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The Official U.S. Time

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This website is provided by the Time and Frequency Division of the National Institute of Standards and Technology (NIST).
The reference for the time shown is UTC(NIST), which is the coordinated universal time scale maintained at NIST.
UTC(NIST) serves as a national standard for frequency, time interval and time-of-day for the United States.


When a user connects to www.time.gov on a computer or mobile device, the Javascript in the client's browser checks the local clock on the device and then requests the time from a NIST server, which has been synchronized with UTC(NIST). When the packets containing the NIST time stamp arrive at the client's browser, the device clock is checked again and compared to the first check of the local clock. The result is a measurement the round-trip delay of requesting/receiving the time stamp. It is estimated that one-half of the round-trip delay happens in each direction. The time on the clocks shown on the web page have been corrected for the estimated one-way path delay of the timestamp from the server to the client and the server delay. Your device's clock is also shown, with the error compared to NIST time.


This website is intended as a time-of-day service only. After receiving the initial timestamp, the time on the running clocks shown is based on the local computer oscillator, so it should not be used to measure frequency or time interval, nor should it be used to establish traceability to NIST.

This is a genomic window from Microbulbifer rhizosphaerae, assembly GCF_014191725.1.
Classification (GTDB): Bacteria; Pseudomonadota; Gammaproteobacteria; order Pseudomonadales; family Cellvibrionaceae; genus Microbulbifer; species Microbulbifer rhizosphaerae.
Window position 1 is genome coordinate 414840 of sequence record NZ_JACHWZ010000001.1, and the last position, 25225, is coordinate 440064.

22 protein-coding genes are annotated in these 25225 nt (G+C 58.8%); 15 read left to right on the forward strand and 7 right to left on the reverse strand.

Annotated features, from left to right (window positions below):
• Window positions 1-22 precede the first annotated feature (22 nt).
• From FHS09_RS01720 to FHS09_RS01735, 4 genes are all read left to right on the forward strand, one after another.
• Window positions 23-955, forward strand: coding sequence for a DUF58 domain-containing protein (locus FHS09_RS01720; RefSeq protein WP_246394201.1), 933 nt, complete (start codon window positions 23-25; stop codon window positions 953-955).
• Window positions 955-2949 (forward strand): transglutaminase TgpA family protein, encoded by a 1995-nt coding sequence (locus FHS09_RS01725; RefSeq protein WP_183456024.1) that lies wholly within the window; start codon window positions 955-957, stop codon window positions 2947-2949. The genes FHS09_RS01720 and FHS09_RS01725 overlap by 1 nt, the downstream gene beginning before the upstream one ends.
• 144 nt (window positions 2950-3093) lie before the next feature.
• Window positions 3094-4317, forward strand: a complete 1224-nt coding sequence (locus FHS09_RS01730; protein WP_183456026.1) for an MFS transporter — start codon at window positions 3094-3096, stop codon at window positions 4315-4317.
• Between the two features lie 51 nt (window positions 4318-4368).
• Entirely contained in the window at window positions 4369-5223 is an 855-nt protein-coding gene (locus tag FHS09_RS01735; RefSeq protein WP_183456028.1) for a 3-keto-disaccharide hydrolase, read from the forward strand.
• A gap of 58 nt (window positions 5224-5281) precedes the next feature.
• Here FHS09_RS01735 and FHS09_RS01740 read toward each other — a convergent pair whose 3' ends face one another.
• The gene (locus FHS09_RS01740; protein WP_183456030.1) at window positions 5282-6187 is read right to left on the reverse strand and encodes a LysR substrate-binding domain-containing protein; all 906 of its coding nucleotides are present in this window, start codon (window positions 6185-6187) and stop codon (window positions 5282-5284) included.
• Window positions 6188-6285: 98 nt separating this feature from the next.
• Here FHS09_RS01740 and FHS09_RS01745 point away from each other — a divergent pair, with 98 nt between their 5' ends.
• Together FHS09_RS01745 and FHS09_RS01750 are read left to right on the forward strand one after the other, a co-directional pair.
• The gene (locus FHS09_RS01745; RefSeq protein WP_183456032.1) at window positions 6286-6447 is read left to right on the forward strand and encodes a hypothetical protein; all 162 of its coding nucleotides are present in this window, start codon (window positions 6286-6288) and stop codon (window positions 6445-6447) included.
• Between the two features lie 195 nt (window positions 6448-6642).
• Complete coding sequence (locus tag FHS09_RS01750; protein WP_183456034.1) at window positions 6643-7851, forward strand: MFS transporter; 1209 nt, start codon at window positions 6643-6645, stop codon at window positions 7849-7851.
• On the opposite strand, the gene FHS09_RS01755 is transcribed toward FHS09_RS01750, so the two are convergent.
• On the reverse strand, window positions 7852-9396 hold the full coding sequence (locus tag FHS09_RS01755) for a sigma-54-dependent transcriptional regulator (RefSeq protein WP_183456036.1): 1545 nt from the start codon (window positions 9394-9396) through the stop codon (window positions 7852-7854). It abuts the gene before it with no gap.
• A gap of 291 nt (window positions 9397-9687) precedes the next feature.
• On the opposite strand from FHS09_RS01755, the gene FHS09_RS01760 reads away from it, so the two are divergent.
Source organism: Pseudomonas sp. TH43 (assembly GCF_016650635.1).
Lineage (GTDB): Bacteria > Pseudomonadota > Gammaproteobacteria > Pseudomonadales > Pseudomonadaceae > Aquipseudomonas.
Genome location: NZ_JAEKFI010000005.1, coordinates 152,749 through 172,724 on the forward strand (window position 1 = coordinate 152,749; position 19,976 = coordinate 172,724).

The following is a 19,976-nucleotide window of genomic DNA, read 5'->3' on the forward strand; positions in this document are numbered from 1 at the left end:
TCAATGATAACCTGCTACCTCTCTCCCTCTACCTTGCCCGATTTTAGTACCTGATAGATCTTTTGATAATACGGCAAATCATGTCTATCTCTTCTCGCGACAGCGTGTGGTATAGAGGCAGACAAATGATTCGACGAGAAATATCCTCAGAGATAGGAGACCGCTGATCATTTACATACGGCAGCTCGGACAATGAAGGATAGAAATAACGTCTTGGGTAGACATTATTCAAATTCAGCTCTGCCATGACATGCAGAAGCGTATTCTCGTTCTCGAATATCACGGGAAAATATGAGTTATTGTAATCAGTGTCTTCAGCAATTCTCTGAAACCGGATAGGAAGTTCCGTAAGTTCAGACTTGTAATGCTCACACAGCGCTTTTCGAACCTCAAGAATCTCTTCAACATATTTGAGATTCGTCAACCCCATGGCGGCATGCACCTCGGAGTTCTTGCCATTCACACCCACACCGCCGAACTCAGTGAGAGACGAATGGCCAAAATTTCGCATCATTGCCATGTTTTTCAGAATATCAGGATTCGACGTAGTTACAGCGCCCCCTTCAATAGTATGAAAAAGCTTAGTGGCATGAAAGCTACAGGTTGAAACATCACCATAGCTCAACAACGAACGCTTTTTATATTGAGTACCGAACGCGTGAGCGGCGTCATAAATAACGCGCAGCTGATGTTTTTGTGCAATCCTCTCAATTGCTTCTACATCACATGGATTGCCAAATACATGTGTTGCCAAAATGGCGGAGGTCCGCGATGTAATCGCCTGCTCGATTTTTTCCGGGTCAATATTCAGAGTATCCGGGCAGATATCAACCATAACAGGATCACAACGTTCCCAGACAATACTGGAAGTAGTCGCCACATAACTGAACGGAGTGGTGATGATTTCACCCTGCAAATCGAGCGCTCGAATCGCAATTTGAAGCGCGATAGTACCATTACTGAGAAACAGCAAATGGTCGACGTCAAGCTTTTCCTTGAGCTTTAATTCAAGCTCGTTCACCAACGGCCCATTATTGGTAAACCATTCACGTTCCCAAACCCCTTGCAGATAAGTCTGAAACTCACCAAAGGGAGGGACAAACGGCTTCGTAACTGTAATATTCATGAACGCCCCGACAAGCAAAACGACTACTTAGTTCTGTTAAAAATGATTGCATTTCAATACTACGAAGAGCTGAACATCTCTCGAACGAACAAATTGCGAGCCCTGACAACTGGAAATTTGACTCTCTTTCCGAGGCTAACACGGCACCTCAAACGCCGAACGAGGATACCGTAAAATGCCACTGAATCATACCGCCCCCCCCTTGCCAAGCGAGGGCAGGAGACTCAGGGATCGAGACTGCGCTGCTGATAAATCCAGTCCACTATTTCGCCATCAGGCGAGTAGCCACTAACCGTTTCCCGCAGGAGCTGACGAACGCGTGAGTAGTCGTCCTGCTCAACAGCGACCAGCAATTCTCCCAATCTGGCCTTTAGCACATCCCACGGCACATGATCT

If you would like to make the site default to a 24-hour clock, you can click the box next to  "24 Hour Clock Display" and save a bookmark of the page.  


It is not appropriate to generate your own software to use the functionality of this site, timestamps, server clock, etc.
NO outside applications are permitted to use any of the functionality of this site and this type of use will be blocked.


Many operating systems have time synchronization running periodically, if the device is connected to the Internet. Also, you can download software from NIST and other sources in order to use the Internet to automatically set your computer clock to the correct time using the Network Time Protocol (NTP). Mobile phones usually set their clocks periodically according to the time kept at the nearest cellular base station.


For questions about Daylight Saving Time (DST), a.m./p.m., noon/midnight and UTC, check the NIST Time Frequently Asked Questions (FAQ). For time zone offsets around the world, please view our world time zone map.


Please send any comments or questions to: timeinfo@nist.gov
However, due to the volume of email we receive, we cannot always respond to each one individually.

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